HARLEM — Since it opened in 2008, Michelle Cruz's East Harlem Cafe has been more than a coffee shop.
On any given day, you can find an open mic, a charity fundraiser or an event to raise awareness for HIV/AIDS in conjunction with The Mt. Sinai Hospital at the eatery on 104th Street and Lexington Avenue.
"The feedback from our customers is how this place changes who they are and who they talk to," said Cruz. "We'd like to think we are a thread that pulls the community together."
That's why Cruz decided to ask patrons and supporters to help fund $10,000 worth of improvements necessary to help keep the cafe financially healthy and simultaneously add to the health of the neighborhood.
Cruz is asking supporters and patrons to donate money to fund a new display case that will allow her to offer to-go salads and yogurts, as well as diabetic-friendly foods. She also wants a juicer to serve healthy drinks such as carrot juice.
With a larger menu, the cafe can stay open later to support community events.
And Cruz wants to raise the money in just 30 days. That works out to a little over $333 per day.
"It's been a challenge in raising capital," she said.
"We are a small business and we took on debt to start up the business. We don't want to create more debt and find ourselves in a position where we hit a speed bump and we wouldn't be able to keep our doors open."
So far, she has raised $685 in just 24 hours using the website Indiegogo and received many other pledges.
"It was tough for me to ask for money but, at the same time, we provide a service rather than a product by connecting people and showing the love and flavor of El Barrio," she said.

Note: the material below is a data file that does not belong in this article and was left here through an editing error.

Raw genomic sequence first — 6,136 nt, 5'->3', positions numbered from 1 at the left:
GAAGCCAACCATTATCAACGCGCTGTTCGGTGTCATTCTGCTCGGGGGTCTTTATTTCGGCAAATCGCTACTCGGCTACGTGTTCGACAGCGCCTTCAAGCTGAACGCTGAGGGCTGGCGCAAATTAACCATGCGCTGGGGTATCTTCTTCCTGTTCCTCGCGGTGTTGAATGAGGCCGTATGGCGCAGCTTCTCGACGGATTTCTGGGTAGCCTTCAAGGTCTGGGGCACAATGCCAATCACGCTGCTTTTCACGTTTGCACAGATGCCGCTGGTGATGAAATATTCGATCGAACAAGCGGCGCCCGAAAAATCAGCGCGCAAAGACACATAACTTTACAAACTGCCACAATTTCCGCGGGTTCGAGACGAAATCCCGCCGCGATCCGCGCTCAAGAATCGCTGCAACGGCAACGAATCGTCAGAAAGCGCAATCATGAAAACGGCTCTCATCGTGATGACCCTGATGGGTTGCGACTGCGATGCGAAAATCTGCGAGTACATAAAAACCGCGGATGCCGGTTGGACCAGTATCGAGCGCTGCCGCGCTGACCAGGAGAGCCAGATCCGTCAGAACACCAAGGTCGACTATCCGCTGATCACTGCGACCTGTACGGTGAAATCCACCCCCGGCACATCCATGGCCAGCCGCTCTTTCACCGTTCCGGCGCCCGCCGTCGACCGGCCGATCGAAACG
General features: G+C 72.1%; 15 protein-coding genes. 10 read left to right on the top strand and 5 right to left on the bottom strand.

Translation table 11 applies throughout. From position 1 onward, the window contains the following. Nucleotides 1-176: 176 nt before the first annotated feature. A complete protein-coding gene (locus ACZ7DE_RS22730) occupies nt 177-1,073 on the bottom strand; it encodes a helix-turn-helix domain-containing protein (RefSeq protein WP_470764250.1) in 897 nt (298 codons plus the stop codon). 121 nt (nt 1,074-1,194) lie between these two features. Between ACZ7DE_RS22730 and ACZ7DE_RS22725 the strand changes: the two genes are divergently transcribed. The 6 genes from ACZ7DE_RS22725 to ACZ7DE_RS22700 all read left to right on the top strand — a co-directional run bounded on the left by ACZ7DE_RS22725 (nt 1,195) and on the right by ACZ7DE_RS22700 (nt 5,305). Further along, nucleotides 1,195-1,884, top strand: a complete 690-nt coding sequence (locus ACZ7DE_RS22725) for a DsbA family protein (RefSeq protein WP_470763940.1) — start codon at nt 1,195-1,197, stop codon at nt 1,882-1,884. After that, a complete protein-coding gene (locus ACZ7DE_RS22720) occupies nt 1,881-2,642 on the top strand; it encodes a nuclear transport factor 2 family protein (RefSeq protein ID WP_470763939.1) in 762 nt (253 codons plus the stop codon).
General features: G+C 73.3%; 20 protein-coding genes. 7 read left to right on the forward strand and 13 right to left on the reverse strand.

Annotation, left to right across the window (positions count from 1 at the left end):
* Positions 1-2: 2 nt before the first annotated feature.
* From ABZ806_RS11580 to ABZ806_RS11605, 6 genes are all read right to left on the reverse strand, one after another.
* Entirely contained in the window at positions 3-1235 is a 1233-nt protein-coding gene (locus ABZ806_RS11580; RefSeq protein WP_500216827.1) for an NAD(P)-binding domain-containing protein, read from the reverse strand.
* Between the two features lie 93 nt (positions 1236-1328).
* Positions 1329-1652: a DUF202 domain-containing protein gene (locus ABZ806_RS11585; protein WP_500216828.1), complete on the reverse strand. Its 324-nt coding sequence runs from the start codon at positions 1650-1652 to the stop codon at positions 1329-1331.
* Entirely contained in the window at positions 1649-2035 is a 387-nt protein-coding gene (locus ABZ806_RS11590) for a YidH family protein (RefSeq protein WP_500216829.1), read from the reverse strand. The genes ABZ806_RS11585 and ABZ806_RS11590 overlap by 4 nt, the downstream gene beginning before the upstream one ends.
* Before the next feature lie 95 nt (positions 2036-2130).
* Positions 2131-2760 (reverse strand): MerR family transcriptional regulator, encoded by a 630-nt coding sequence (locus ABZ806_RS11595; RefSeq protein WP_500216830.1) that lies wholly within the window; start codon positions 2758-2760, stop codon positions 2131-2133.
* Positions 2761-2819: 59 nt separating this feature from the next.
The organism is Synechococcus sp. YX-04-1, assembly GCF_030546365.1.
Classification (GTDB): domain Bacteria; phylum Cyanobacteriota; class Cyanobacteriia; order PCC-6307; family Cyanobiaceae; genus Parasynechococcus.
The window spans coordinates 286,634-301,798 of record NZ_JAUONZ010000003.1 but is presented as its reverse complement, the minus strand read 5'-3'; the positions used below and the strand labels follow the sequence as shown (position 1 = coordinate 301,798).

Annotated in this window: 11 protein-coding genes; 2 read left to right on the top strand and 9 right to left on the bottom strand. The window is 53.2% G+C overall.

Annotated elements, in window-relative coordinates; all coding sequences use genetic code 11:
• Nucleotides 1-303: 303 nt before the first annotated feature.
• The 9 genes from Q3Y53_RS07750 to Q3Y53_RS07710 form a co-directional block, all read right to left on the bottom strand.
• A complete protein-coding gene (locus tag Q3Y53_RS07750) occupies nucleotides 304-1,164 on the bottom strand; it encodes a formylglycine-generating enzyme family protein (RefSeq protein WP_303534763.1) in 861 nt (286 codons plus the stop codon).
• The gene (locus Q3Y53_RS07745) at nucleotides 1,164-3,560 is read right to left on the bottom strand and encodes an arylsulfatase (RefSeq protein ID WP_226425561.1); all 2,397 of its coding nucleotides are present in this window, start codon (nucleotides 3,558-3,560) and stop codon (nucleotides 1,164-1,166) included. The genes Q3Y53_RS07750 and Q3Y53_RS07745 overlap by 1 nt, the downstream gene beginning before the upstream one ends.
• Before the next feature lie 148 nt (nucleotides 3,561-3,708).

She also wants to help make El Barrio healthier with the new offerings that new equipment will allow her to serve.
East Harlem is a food desert. Only 3 percent of bodegas carry fresh, leafy green vegetables compared to 30 percent on the Upper East Side, according to a city study. Six of every 10 adults in East and Central Harlem are overweight or obese.
"Our plan is to create more healthy options," Cruz said.
Running the shop hasn't been easy because it opened at the height of the recession, Cruz said. But loyal customers have consistently supported the endeavor, which serves fair trade coffee.
One customer helps other patrons so much that many think he's the owner, Cruz said. When a truck pulled up recently to deliver supplies, two customers walked out to help unload without being asked.
"You feel comfortable here and it's better than going to Starbucks," said Larry Divack, 64, a musician who works at the nearby Harbor Conservatory for the Performing Arts and stops in three to four times a week.
"It's a great idea," he said of asking supporters to help out. "This place should definitely stay in business."
Cruz said she not only plans on staying in business, but thriving so the cafe can continue to be a resource for El Barrio.
"The only thing that has toughened in this economy is my faith," Cruz said.